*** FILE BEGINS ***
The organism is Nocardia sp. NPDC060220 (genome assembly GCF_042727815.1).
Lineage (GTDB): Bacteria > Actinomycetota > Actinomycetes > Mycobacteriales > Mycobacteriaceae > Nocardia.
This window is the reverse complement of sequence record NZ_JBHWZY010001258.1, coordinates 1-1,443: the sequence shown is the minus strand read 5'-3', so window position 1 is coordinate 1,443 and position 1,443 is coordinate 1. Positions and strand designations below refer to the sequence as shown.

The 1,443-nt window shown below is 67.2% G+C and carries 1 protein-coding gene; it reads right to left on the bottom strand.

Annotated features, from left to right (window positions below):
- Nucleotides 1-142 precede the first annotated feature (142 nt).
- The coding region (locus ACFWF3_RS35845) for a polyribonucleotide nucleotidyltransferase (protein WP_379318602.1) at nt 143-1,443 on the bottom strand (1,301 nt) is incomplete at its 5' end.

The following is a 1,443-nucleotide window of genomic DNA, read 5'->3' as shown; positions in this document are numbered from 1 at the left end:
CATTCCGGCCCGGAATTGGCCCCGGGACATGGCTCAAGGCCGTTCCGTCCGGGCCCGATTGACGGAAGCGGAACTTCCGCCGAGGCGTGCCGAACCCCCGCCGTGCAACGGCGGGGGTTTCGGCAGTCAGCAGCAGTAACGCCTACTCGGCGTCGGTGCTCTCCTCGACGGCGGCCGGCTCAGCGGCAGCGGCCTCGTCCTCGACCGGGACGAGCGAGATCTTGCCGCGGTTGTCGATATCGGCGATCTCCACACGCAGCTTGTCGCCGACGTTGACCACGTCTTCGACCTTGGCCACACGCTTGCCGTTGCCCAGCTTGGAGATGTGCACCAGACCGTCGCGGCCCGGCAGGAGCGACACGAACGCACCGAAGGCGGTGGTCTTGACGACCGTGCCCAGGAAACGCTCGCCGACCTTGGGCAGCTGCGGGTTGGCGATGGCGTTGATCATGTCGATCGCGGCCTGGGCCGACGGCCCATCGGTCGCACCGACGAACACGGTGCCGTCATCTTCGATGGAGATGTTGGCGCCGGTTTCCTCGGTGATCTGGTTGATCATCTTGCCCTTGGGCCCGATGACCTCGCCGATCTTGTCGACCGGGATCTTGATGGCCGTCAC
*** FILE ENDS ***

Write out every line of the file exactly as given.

The organism is Nocardia sp. NPDC060220 (genome assembly GCF_042727815.1).
Lineage (GTDB): Bacteria > Actinomycetota > Actinomycetes > Mycobacteriales > Mycobacteriaceae > Nocardia.
This window is the reverse complement of sequence record NZ_JBHWZY010001258.1, coordinates 1-1,443: the sequence shown is the minus strand read 5'-3', so window position 1 is coordinate 1,443 and position 1,443 is coordinate 1. Positions and strand designations below refer to the sequence as shown.

The 1,443-nt window shown below is 67.2% G+C and carries 1 protein-coding gene; it reads right to left on the bottom strand.

Annotated features, from left to right (window positions below):
- Nucleotides 1-142 precede the first annotated feature (142 nt).
- The coding region (locus ACFWF3_RS35845) for a polyribonucleotide nucleotidyltransferase (protein WP_379318602.1) at nt 143-1,443 on the bottom strand (1,301 nt) is incomplete at its 5' end.

The following is a 1,443-nucleotide window of genomic DNA, read 5'->3' as shown; positions in this document are numbered from 1 at the left end:
CATTCCGGCCCGGAATTGGCCCCGGGACATGGCTCAAGGCCGTTCCGTCCGGGCCCGATTGACGGAAGCGGAACTTCCGCCGAGGCGTGCCGAACCCCCGCCGTGCAACGGCGGGGGTTTCGGCAGTCAGCAGCAGTAACGCCTACTCGGCGTCGGTGCTCTCCTCGACGGCGGCCGGCTCAGCGGCAGCGGCCTCGTCCTCGACCGGGACGAGCGAGATCTTGCCGCGGTTGTCGATATCGGCGATCTCCACACGCAGCTTGTCGCCGACGTTGACCACGTCTTCGACCTTGGCCACACGCTTGCCGTTGCCCAGCTTGGAGATGTGCACCAGACCGTCGCGGCCCGGCAGGAGCGACACGAACGCACCGAAGGCGGTGGTCTTGACGACCGTGCCCAGGAAACGCTCGCCGACCTTGGGCAGCTGCGGGTTGGCGATGGCGTTGATCATGTCGATCGCGGCCTGGGCCGACGGCCCATCGGTCGCACCGACGAACACGGTGCCGTCATCTTCGATGGAGATGTTGGCGCCGGTTTCCTCGGTGATCTGGTTGATCATCTTGCCCTTGGGCCCGATGACCTCGCCGATCTTGTCGACCGGGATCTTGATGGCCGTCAC